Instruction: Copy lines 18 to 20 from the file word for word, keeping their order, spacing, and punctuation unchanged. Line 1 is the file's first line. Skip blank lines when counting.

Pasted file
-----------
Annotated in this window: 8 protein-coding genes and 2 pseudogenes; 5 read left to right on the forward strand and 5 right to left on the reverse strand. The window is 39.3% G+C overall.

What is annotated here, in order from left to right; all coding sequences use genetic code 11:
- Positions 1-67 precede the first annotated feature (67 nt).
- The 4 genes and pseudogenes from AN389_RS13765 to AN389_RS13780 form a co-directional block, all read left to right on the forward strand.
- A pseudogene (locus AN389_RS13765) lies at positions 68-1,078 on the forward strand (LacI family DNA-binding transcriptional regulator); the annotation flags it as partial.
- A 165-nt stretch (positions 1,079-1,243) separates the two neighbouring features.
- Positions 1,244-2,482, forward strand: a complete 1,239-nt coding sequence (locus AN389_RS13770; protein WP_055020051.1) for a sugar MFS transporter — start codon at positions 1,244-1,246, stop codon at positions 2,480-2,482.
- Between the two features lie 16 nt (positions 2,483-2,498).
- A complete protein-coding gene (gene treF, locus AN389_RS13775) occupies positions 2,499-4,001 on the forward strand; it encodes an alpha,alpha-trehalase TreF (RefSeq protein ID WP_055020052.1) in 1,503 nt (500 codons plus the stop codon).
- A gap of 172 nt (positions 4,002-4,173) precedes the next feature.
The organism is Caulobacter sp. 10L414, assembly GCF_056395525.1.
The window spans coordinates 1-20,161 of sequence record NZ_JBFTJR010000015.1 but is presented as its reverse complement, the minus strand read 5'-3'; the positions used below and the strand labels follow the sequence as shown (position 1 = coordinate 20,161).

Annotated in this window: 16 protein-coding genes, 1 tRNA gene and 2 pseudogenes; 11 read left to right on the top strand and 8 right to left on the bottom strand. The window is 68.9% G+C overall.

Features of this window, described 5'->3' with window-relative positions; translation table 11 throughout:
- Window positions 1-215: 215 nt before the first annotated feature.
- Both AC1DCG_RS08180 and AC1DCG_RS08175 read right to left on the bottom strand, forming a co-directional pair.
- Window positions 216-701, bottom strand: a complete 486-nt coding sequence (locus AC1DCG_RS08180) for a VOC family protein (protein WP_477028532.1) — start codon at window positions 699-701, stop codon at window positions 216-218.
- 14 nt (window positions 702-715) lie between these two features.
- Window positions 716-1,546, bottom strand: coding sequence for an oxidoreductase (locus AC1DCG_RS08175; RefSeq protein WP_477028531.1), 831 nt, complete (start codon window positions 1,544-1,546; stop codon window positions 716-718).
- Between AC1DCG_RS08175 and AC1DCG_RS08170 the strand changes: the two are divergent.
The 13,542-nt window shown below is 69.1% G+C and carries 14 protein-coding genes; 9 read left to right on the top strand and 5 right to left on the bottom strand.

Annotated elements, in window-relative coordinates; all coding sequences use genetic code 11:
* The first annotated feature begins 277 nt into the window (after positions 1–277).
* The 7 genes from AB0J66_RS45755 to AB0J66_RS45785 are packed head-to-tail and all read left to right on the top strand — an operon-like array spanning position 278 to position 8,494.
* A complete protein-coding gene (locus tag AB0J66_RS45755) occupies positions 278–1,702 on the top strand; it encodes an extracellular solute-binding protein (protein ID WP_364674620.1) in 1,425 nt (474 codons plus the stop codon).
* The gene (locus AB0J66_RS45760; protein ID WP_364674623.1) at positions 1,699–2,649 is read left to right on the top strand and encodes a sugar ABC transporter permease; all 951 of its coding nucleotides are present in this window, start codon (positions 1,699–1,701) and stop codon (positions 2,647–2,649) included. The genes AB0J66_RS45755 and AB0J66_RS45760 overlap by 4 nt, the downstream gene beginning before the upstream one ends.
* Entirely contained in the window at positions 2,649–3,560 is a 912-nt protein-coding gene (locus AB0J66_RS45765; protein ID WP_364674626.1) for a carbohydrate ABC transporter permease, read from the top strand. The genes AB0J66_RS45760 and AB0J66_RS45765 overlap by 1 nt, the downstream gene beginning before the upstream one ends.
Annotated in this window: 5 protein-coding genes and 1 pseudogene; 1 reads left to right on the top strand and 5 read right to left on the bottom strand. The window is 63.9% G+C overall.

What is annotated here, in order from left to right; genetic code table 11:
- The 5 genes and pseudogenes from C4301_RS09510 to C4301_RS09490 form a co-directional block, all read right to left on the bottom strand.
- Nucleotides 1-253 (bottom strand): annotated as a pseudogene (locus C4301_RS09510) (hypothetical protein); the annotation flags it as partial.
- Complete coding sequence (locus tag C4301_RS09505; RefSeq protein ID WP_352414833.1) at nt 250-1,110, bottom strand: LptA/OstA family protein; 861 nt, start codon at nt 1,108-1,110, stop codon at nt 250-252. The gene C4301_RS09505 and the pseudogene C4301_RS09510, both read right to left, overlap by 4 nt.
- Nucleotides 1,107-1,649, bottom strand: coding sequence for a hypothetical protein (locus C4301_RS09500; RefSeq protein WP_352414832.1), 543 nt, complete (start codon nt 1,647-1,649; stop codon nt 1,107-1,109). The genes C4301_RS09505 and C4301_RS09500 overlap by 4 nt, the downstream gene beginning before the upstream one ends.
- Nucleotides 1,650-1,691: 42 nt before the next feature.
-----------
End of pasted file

- 14 nt (window positions 702-715) lie between these two features.
- Window positions 716-1,546, bottom strand: coding sequence for an oxidoreductase (locus AC1DCG_RS08175; RefSeq protein WP_477028531.1), 831 nt, complete (start codon window positions 1,544-1,546; stop codon window positions 716-718).
- Between AC1DCG_RS08175 and AC1DCG_RS08170 the strand changes: the two are divergent.